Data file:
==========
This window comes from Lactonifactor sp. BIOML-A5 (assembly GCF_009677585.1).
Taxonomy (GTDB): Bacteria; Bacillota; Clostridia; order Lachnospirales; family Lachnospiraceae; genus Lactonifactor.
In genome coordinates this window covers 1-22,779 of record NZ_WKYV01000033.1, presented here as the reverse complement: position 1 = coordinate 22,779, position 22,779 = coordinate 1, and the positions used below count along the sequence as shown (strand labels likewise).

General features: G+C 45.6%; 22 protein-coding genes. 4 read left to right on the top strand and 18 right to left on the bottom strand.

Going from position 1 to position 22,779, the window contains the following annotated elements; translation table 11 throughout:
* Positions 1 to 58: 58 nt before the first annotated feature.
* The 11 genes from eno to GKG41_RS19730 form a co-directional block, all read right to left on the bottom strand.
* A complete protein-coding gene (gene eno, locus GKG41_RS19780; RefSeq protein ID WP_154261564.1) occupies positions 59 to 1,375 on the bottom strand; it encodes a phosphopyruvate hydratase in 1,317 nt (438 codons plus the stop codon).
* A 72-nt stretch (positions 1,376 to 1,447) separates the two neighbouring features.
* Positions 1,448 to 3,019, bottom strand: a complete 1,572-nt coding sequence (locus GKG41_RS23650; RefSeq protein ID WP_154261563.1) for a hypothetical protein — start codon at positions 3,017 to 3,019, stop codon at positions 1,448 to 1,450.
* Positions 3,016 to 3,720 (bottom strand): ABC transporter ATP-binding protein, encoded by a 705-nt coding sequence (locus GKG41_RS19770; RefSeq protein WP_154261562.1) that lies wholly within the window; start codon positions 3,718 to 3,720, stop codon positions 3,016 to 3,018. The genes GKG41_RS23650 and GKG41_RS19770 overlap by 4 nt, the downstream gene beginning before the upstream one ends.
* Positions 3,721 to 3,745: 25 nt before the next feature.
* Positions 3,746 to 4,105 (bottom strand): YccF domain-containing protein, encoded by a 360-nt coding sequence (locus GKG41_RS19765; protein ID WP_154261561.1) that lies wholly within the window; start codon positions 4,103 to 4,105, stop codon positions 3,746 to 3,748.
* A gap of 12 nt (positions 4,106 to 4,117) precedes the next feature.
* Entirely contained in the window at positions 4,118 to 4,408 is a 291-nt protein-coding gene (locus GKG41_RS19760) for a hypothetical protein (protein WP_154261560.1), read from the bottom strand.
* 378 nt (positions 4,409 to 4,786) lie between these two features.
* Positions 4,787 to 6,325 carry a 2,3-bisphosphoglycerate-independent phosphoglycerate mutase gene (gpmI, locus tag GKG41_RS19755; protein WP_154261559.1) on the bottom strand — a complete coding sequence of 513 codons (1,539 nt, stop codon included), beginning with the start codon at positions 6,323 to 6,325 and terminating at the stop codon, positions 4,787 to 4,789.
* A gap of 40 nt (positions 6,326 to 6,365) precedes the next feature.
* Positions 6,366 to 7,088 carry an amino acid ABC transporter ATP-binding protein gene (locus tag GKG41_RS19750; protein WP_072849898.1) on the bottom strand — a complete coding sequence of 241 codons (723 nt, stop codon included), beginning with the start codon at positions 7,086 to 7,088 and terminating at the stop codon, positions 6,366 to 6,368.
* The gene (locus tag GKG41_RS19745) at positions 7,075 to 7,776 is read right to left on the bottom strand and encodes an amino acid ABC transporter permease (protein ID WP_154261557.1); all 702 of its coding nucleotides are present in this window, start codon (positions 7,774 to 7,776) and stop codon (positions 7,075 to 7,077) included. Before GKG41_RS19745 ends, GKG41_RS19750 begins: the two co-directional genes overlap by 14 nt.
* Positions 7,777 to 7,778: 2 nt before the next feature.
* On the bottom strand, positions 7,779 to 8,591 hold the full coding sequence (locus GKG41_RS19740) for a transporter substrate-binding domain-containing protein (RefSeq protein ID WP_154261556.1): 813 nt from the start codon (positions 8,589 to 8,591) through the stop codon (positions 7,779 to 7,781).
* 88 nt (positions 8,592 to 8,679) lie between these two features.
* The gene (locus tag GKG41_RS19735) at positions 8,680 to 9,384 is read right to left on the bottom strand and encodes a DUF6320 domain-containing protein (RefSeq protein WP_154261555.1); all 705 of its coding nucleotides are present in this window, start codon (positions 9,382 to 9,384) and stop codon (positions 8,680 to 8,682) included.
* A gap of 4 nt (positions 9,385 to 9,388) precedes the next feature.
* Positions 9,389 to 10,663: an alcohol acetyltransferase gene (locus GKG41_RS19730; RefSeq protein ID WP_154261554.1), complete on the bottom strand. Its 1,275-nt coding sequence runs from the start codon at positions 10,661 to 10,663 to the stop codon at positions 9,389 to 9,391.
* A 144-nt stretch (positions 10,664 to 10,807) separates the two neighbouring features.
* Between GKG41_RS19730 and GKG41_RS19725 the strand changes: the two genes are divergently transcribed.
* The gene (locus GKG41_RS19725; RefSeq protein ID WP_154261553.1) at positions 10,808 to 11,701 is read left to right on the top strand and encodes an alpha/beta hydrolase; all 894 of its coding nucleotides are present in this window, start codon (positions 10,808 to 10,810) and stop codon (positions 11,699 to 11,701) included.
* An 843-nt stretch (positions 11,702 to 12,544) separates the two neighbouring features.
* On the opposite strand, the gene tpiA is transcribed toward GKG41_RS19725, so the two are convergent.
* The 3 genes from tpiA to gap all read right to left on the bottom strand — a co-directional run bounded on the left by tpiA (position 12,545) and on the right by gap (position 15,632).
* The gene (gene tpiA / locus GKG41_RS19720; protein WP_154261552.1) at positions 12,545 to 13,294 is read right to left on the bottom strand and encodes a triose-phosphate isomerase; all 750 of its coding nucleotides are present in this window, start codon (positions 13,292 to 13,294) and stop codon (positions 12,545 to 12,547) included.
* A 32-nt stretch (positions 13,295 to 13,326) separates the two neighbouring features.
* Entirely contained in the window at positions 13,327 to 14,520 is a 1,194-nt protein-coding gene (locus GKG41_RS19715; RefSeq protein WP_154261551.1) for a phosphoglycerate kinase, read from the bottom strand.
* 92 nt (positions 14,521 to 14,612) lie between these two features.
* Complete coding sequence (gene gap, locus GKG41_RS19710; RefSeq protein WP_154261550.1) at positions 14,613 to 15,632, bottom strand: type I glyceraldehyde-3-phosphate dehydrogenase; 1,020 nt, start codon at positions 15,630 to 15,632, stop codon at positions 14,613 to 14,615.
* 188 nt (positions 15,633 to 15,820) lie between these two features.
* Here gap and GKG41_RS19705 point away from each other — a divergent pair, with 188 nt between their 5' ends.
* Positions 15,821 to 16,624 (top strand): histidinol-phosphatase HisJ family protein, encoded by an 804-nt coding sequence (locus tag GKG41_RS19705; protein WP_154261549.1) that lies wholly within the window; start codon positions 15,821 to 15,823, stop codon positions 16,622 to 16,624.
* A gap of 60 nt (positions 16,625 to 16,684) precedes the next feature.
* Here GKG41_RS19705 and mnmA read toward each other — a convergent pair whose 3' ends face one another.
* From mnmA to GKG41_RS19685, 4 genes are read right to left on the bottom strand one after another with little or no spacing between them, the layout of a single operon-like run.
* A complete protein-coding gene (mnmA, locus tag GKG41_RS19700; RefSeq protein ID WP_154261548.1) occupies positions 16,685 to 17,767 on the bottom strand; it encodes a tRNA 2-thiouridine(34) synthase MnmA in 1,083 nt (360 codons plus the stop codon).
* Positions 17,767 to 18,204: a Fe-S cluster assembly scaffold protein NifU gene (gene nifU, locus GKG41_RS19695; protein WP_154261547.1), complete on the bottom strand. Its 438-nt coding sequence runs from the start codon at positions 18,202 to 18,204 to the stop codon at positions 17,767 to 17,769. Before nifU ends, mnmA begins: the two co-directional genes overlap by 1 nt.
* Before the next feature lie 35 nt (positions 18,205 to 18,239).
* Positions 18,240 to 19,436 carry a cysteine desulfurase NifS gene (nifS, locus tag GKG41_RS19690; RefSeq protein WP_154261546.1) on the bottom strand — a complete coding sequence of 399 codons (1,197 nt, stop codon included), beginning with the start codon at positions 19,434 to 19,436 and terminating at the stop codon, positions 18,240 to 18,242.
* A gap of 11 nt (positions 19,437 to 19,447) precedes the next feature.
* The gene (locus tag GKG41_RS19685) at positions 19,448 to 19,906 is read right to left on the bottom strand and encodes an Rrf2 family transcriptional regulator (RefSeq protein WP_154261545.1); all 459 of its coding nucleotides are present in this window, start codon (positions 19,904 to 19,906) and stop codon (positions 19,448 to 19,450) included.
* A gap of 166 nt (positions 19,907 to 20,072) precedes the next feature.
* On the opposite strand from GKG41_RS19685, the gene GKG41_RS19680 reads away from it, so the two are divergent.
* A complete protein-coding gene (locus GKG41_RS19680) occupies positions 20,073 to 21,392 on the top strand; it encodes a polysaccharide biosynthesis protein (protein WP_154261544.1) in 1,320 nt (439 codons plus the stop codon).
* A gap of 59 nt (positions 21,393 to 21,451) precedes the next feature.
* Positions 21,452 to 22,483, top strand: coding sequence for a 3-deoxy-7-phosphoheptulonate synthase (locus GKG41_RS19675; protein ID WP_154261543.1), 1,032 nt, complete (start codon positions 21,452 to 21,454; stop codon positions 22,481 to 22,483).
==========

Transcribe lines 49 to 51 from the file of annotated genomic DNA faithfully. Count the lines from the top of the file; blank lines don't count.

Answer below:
* The gene (locus tag GKG41_RS19685) at positions 19,448 to 19,906 is read right to left on the bottom strand and encodes an Rrf2 family transcriptional regulator (RefSeq protein WP_154261545.1); all 459 of its coding nucleotides are present in this window, start codon (positions 19,904 to 19,906) and stop codon (positions 19,448 to 19,450) included.
* A gap of 166 nt (positions 19,907 to 20,072) precedes the next feature.
* On the opposite strand from GKG41_RS19685, the gene GKG41_RS19680 reads away from it, so the two are divergent.